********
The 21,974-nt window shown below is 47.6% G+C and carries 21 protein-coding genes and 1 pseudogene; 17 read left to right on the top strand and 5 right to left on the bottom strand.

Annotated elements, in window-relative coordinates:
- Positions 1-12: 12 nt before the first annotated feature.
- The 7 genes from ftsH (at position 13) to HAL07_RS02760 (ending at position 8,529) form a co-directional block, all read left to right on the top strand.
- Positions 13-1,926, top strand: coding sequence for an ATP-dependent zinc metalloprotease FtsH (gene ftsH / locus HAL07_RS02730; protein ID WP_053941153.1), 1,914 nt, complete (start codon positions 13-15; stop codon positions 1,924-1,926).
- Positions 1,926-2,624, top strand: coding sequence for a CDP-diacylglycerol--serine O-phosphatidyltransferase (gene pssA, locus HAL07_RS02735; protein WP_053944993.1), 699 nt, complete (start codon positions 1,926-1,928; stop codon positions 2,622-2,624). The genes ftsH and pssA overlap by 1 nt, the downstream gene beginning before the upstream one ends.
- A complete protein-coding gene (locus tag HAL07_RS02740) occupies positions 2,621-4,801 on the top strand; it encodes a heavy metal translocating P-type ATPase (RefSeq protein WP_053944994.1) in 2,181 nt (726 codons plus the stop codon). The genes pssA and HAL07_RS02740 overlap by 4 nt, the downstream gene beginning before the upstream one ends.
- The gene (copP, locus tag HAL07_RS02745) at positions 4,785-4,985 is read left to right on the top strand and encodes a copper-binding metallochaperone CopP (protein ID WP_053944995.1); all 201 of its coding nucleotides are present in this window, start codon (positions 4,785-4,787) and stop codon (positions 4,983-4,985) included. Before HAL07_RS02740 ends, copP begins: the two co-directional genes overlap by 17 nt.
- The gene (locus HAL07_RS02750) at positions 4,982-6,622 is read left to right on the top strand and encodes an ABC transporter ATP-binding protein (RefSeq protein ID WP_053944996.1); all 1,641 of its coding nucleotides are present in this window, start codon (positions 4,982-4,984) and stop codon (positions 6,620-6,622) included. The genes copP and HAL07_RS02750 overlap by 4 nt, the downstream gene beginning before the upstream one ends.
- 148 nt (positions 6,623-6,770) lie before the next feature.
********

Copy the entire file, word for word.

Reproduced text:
The 21,974-nt window shown below is 47.6% G+C and carries 21 protein-coding genes and 1 pseudogene; 17 read left to right on the top strand and 5 right to left on the bottom strand.

Annotated elements, in window-relative coordinates:
- Positions 1-12: 12 nt before the first annotated feature.
- The 7 genes from ftsH (at position 13) to HAL07_RS02760 (ending at position 8,529) form a co-directional block, all read left to right on the top strand.
- Positions 13-1,926, top strand: coding sequence for an ATP-dependent zinc metalloprotease FtsH (gene ftsH / locus HAL07_RS02730; protein ID WP_053941153.1), 1,914 nt, complete (start codon positions 13-15; stop codon positions 1,924-1,926).
- Positions 1,926-2,624, top strand: coding sequence for a CDP-diacylglycerol--serine O-phosphatidyltransferase (gene pssA, locus HAL07_RS02735; protein WP_053944993.1), 699 nt, complete (start codon positions 1,926-1,928; stop codon positions 2,622-2,624). The genes ftsH and pssA overlap by 1 nt, the downstream gene beginning before the upstream one ends.
- A complete protein-coding gene (locus tag HAL07_RS02740) occupies positions 2,621-4,801 on the top strand; it encodes a heavy metal translocating P-type ATPase (RefSeq protein WP_053944994.1) in 2,181 nt (726 codons plus the stop codon). The genes pssA and HAL07_RS02740 overlap by 4 nt, the downstream gene beginning before the upstream one ends.
- The gene (copP, locus tag HAL07_RS02745) at positions 4,785-4,985 is read left to right on the top strand and encodes a copper-binding metallochaperone CopP (protein ID WP_053944995.1); all 201 of its coding nucleotides are present in this window, start codon (positions 4,785-4,787) and stop codon (positions 4,983-4,985) included. Before HAL07_RS02740 ends, copP begins: the two co-directional genes overlap by 17 nt.
- The gene (locus HAL07_RS02750) at positions 4,982-6,622 is read left to right on the top strand and encodes an ABC transporter ATP-binding protein (RefSeq protein ID WP_053944996.1); all 1,641 of its coding nucleotides are present in this window, start codon (positions 4,982-4,984) and stop codon (positions 6,620-6,622) included. The genes copP and HAL07_RS02750 overlap by 4 nt, the downstream gene beginning before the upstream one ends.
- 148 nt (positions 6,623-6,770) lie before the next feature.